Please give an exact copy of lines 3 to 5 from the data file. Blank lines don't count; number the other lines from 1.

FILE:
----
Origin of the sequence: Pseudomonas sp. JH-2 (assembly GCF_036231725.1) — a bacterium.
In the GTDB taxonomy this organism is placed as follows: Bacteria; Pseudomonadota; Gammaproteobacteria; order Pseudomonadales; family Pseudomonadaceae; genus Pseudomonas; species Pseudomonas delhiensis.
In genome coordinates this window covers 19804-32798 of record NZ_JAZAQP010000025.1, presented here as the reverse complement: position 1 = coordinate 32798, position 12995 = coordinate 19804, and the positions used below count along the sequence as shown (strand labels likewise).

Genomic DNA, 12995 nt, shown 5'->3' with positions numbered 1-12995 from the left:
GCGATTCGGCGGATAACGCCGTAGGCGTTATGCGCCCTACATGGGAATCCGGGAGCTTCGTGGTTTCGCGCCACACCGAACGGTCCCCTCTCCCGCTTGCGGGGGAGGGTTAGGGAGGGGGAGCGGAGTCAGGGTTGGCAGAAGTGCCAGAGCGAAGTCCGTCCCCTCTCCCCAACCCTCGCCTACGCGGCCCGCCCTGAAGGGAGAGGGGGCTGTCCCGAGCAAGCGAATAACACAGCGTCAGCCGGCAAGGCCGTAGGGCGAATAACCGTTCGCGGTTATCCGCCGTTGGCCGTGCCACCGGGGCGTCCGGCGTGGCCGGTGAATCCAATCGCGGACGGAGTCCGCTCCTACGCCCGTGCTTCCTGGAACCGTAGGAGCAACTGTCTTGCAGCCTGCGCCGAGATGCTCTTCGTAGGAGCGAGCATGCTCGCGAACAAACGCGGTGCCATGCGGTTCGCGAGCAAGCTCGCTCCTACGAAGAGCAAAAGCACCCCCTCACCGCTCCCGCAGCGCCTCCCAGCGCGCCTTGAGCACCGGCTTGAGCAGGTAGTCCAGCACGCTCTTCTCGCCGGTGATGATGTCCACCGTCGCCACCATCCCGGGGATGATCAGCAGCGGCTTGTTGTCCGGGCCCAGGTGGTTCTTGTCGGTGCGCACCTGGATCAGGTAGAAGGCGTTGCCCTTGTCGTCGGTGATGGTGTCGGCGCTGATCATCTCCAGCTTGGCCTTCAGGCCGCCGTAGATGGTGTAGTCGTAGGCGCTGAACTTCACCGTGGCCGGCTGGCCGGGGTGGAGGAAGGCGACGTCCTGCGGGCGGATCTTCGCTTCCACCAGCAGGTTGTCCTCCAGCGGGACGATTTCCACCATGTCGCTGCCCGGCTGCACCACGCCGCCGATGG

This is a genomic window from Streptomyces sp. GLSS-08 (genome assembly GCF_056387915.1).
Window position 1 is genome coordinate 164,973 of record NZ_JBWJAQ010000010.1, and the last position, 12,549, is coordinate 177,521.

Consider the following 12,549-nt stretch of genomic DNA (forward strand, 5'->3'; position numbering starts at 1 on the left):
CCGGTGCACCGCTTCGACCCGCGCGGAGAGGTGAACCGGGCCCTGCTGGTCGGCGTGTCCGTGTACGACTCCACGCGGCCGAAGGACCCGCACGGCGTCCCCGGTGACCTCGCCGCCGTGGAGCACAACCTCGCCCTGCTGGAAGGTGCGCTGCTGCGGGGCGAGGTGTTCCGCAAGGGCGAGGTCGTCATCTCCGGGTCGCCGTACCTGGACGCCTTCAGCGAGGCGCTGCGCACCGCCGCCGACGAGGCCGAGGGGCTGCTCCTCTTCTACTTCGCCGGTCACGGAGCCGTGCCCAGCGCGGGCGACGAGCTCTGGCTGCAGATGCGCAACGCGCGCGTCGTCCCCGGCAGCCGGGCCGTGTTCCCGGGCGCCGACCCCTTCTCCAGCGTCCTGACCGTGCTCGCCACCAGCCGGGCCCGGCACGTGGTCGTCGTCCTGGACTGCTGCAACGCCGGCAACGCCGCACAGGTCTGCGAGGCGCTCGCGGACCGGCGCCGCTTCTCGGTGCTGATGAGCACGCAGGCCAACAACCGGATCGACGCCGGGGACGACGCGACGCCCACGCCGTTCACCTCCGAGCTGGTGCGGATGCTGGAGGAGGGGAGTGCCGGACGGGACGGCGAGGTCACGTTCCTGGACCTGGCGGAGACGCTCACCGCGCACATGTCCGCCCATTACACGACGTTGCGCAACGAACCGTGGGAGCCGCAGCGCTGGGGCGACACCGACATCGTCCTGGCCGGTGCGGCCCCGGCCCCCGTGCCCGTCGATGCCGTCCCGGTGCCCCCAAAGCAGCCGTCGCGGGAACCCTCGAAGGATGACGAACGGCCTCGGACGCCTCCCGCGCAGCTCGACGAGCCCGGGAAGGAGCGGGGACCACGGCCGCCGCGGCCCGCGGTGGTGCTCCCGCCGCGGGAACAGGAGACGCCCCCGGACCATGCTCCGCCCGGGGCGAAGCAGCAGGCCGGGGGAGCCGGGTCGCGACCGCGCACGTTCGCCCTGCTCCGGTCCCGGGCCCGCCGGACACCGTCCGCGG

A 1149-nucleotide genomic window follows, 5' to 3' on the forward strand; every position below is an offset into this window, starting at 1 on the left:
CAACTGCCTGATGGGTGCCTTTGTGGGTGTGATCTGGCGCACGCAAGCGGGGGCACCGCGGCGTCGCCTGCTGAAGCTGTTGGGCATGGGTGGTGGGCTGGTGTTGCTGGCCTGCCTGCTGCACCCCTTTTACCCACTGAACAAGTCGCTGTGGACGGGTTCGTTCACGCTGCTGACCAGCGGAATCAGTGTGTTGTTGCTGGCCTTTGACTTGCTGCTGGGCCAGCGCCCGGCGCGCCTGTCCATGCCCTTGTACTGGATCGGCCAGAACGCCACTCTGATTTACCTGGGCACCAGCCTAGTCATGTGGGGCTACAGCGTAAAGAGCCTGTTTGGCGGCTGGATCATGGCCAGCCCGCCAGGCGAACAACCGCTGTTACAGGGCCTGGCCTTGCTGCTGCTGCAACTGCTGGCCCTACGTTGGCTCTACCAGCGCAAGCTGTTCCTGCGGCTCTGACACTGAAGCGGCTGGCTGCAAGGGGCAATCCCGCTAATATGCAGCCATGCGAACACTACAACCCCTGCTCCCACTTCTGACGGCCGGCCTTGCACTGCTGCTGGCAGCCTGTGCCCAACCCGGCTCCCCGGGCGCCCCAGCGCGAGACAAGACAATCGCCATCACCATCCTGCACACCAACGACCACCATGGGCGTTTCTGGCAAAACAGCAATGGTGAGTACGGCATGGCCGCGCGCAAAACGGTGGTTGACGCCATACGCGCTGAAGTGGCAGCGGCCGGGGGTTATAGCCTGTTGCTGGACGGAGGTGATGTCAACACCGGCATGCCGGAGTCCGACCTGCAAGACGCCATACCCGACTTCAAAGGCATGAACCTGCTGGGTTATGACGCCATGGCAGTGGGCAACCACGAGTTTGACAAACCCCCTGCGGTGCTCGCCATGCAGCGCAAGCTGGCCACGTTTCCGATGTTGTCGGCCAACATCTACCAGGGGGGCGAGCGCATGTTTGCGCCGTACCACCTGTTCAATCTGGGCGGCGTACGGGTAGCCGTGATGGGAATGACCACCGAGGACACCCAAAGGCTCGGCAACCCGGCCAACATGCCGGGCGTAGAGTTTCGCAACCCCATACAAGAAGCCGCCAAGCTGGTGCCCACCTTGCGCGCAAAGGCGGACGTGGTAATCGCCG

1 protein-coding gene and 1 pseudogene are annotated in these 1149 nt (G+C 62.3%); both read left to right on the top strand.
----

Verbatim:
In genome coordinates this window covers 19804-32798 of record NZ_JAZAQP010000025.1, presented here as the reverse complement: position 1 = coordinate 32798, position 12995 = coordinate 19804, and the positions used below count along the sequence as shown (strand labels likewise).

Genomic DNA, 12995 nt, shown 5'->3' with positions numbered 1-12995 from the left:
GCGATTCGGCGGATAACGCCGTAGGCGTTATGCGCCCTACATGGGAATCCGGGAGCTTCGTGGTTTCGCGCCACACCGAACGGTCCCCTCTCCCGCTTGCGGGGGAGGGTTAGGGAGGGGGAGCGGAGTCAGGGTTGGCAGAAGTGCCAGAGCGAAGTCCGTCCCCTCTCCCCAACCCTCGCCTACGCGGCCCGCCCTGAAGGGAGAGGGGGCTGTCCCGAGCAAGCGAATAACACAGCGTCAGCCGGCAAGGCCGTAGGGCGAATAACCGTTCGCGGTTATCCGCCGTTGGCCGTGCCACCGGGGCGTCCGGCGTGGCCGGTGAATCCAATCGCGGACGGAGTCCGCTCCTACGCCCGTGCTTCCTGGAACCGTAGGAGCAACTGTCTTGCAGCCTGCGCCGAGATGCTCTTCGTAGGAGCGAGCATGCTCGCGAACAAACGCGGTGCCATGCGGTTCGCGAGCAAGCTCGCTCCTACGAAGAGCAAAAGCACCCCCTCACCGCTCCCGCAGCGCCTCCCAGCGCGCCTTGAGCACCGGCTTGAGCAGGTAGTCCAGCACGCTCTTCTCGCCGGTGATGATGTCCACCGTCGCCACCATCCCGGGGATGATCAGCAGCGGCTTGTTGTCCGGGCCCAGGTGGTTCTTGTCGGTGCGCACCTGGATCAGGTAGAAGGCGTTGCCCTTGTCGTCGGTGATGGTGTCGGCGCTGATCATCTCCAGCTTGGCCTTCAGGCCGCCGTAGATGGTGTAGTCGTAGGCGCTGAACTTCACCGTGGCCGGCTGGCCGGGGTGGAGGAAGGCGACGTCCTGCGGGCGGATCTTCGCTTCCACCAGCAGGTTGTCCTCCAGCGGGACGATTTCCACCATGTCGCTGCCCGGCTGCACCACGCCGCCGATGG